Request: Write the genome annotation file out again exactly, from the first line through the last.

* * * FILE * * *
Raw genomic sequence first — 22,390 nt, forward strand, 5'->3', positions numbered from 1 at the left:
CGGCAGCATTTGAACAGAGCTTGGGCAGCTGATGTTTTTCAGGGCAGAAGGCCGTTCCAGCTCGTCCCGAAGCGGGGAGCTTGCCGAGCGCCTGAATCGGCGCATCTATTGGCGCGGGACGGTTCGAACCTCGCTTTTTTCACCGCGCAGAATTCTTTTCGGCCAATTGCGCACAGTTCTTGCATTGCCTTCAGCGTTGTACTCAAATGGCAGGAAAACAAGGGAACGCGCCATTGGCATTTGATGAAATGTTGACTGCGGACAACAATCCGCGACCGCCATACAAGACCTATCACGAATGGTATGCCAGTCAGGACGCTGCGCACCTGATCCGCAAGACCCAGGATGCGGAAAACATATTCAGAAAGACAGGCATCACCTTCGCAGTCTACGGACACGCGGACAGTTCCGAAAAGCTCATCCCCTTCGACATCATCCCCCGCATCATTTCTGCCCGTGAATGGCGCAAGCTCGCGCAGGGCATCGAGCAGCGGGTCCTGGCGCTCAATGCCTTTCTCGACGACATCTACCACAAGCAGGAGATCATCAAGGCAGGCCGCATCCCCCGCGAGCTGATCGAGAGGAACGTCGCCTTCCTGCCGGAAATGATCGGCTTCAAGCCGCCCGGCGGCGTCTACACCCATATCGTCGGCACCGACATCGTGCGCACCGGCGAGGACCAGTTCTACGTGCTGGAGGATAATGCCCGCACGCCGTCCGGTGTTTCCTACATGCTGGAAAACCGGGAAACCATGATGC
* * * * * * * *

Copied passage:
Raw genomic sequence first — 22,390 nt, forward strand, 5'->3', positions numbered from 1 at the left:
CGGCAGCATTTGAACAGAGCTTGGGCAGCTGATGTTTTTCAGGGCAGAAGGCCGTTCCAGCTCGTCCCGAAGCGGGGAGCTTGCCGAGCGCCTGAATCGGCGCATCTATTGGCGCGGGACGGTTCGAACCTCGCTTTTTTCACCGCGCAGAATTCTTTTCGGCCAATTGCGCACAGTTCTTGCATTGCCTTCAGCGTTGTACTCAAATGGCAGGAAAACAAGGGAACGCGCCATTGGCATTTGATGAAATGTTGACTGCGGACAACAATCCGCGACCGCCATACAAGACCTATCACGAATGGTATGCCAGTCAGGACGCTGCGCACCTGATCCGCAAGACCCAGGATGCGGAAAACATATTCAGAAAGACAGGCATCACCTTCGCAGTCTACGGACACGCGGACAGTTCCGAAAAGCTCATCCCCTTCGACATCATCCCCCGCATCATTTCTGCCCGTGAATGGCGCAAGCTCGCGCAGGGCATCGAGCAGCGGGTCCTGGCGCTCAATGCCTTTCTCGACGACATCTACCACAAGCAGGAGATCATCAAGGCAGGCCGCATCCCCCGCGAGCTGATCGAGAGGAACGTCGCCTTCCTGCCGGAAATGATCGGCTTCAAGCCGCCCGGCGGCGTCTACACCCATATCGTCGGCACCGACATCGTGCGCACCGGCGAGGACCAGTTCTACGTGCTGGAGGATAATGCCCGCACGCCGTCCGGTGTTTCCTACATGCTGGAAAACCGGGAAACCATGATGC